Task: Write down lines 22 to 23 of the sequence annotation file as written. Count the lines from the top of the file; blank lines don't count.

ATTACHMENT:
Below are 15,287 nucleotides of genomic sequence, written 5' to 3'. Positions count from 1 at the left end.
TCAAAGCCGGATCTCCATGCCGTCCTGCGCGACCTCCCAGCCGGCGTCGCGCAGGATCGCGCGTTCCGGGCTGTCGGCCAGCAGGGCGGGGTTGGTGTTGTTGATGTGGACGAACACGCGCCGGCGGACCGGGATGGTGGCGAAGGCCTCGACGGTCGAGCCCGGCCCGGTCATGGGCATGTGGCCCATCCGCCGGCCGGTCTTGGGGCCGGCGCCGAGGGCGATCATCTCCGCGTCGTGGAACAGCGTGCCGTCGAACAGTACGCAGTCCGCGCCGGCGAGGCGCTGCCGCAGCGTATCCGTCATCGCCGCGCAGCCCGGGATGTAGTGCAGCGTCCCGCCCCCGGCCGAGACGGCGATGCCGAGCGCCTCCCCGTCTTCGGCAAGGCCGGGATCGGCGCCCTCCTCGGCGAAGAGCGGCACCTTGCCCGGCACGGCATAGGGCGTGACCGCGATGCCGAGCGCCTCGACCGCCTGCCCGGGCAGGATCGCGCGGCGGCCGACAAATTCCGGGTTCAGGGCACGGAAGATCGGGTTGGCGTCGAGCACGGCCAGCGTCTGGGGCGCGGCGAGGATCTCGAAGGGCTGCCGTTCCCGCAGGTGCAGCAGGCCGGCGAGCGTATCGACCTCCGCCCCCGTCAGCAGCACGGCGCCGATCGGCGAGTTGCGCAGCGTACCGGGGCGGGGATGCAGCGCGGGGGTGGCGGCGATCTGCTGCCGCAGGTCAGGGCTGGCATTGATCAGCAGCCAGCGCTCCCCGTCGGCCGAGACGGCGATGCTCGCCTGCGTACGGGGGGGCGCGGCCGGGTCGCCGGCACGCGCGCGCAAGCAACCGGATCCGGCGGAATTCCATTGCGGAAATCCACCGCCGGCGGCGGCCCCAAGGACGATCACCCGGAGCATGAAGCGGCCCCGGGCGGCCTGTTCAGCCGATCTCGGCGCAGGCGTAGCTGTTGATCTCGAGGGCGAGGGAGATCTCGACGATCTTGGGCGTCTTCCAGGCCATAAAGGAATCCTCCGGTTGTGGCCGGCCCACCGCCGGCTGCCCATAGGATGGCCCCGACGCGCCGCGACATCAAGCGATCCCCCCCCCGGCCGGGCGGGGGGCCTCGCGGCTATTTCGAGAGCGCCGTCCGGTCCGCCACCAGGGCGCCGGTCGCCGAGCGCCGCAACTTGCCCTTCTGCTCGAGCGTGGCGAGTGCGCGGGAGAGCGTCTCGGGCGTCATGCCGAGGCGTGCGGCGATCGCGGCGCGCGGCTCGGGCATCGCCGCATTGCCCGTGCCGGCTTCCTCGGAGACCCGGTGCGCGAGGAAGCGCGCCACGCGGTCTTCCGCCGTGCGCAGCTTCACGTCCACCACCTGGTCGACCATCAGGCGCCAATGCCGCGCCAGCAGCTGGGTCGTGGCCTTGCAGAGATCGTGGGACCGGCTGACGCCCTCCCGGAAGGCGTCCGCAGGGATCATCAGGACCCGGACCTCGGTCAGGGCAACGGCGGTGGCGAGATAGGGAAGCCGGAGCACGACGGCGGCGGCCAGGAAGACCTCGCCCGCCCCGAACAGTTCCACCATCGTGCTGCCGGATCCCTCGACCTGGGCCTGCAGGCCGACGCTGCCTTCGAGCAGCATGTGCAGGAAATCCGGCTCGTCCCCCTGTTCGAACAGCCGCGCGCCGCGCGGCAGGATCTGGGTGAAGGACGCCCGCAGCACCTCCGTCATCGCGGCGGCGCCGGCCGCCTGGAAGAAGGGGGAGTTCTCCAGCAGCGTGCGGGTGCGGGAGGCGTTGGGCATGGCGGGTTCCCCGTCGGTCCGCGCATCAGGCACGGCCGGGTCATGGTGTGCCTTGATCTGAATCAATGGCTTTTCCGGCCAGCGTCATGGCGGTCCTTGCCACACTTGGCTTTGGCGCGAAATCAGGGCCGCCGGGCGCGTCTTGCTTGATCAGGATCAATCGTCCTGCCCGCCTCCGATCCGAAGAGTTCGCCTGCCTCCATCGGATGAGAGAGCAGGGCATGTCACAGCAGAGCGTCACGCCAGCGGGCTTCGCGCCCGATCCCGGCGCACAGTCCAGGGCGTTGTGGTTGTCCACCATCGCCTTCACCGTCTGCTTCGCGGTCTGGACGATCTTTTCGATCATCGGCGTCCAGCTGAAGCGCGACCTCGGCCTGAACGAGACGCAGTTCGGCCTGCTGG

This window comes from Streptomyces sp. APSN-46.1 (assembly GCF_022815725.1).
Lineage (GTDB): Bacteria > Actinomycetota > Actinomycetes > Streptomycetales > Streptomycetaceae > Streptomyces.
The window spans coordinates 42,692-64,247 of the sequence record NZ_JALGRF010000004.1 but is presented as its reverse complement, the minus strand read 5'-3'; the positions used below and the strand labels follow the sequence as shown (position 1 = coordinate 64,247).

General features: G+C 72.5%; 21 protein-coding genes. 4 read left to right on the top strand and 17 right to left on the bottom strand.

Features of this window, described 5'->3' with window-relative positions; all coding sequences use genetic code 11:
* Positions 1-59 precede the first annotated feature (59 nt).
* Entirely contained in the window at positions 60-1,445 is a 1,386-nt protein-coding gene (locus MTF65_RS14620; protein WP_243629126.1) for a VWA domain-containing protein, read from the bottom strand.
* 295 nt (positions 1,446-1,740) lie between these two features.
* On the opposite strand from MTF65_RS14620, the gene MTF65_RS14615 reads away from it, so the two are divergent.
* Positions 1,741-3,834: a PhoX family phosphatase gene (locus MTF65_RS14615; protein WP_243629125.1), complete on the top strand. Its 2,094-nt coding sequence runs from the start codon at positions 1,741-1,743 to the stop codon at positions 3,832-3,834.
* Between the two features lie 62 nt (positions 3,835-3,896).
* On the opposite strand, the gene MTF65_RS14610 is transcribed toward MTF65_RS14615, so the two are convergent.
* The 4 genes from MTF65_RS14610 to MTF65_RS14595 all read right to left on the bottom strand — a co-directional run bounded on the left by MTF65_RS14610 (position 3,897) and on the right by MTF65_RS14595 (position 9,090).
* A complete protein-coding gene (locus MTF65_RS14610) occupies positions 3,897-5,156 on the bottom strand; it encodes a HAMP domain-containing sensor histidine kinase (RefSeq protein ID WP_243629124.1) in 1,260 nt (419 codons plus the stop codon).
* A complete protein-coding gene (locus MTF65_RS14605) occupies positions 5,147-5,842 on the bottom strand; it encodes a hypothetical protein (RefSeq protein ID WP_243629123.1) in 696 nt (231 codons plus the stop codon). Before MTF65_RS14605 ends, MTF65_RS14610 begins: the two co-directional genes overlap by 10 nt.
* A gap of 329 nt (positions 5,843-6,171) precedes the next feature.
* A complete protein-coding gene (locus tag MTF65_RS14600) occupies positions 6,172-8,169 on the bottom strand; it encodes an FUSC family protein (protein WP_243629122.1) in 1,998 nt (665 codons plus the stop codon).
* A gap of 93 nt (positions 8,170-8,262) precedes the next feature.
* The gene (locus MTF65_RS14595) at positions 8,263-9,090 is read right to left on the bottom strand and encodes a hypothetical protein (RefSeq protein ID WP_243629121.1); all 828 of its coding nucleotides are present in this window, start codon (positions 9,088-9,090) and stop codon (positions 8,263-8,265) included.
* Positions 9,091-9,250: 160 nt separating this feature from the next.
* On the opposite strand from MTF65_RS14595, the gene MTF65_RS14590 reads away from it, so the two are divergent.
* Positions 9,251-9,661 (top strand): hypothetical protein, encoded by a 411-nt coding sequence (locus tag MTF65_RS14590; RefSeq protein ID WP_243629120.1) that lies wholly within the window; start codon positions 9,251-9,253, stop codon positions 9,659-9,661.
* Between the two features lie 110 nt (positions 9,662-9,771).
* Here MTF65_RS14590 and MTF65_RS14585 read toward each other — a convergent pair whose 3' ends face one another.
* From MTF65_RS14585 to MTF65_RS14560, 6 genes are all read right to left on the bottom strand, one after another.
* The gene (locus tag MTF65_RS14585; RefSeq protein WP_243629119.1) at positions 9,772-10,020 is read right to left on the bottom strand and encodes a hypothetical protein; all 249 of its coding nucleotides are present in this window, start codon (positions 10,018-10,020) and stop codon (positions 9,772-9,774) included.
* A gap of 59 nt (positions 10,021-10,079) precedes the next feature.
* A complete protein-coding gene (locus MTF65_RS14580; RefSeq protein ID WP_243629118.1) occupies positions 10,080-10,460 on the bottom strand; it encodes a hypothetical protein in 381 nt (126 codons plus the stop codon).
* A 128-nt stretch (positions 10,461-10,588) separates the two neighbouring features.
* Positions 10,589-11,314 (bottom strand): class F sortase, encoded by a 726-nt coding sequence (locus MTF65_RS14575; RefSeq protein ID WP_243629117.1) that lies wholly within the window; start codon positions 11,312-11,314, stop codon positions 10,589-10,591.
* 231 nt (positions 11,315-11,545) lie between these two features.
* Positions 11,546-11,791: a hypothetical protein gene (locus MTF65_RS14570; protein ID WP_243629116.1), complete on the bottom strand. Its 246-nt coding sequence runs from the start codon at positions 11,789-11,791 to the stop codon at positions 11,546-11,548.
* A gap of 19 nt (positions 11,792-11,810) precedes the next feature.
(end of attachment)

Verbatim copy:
* Positions 9,091-9,250: 160 nt separating this feature from the next.
* On the opposite strand from MTF65_RS14595, the gene MTF65_RS14590 reads away from it, so the two are divergent.